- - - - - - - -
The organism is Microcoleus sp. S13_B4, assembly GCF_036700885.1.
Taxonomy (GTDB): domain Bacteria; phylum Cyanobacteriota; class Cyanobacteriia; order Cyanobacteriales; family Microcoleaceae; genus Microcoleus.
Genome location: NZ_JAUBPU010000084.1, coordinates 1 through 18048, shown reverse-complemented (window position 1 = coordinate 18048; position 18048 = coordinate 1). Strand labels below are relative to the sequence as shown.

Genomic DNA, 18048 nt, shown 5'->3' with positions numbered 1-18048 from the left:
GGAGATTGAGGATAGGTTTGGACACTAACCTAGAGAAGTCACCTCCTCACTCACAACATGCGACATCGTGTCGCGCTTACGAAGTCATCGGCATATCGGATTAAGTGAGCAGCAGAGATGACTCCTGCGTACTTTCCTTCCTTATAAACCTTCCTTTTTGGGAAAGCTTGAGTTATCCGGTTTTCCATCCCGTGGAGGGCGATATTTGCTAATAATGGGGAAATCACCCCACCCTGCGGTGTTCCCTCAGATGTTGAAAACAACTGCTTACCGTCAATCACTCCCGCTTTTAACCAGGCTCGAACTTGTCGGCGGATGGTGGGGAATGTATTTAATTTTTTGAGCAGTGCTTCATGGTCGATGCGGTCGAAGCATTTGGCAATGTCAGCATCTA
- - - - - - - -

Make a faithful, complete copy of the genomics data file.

The organism is Microcoleus sp. S13_B4, assembly GCF_036700885.1.
Taxonomy (GTDB): domain Bacteria; phylum Cyanobacteriota; class Cyanobacteriia; order Cyanobacteriales; family Microcoleaceae; genus Microcoleus.
Genome location: NZ_JAUBPU010000084.1, coordinates 1 through 18048, shown reverse-complemented (window position 1 = coordinate 18048; position 18048 = coordinate 1). Strand labels below are relative to the sequence as shown.

Genomic DNA, 18048 nt, shown 5'->3' with positions numbered 1-18048 from the left:
GGAGATTGAGGATAGGTTTGGACACTAACCTAGAGAAGTCACCTCCTCACTCACAACATGCGACATCGTGTCGCGCTTACGAAGTCATCGGCATATCGGATTAAGTGAGCAGCAGAGATGACTCCTGCGTACTTTCCTTCCTTATAAACCTTCCTTTTTGGGAAAGCTTGAGTTATCCGGTTTTCCATCCCGTGGAGGGCGATATTTGCTAATAATGGGGAAATCACCCCACCCTGCGGTGTTCCCTCAGATGTTGAAAACAACTGCTTACCGTCAATCACTCCCGCTTTTAACCAGGCTCGAACTTGTCGGCGGATGGTGGGGAATGTATTTAATTTTTTGAGCAGTGCTTCATGGTCGATGCGGTCGAAGCATTTGGCAATGTCAGCATCTA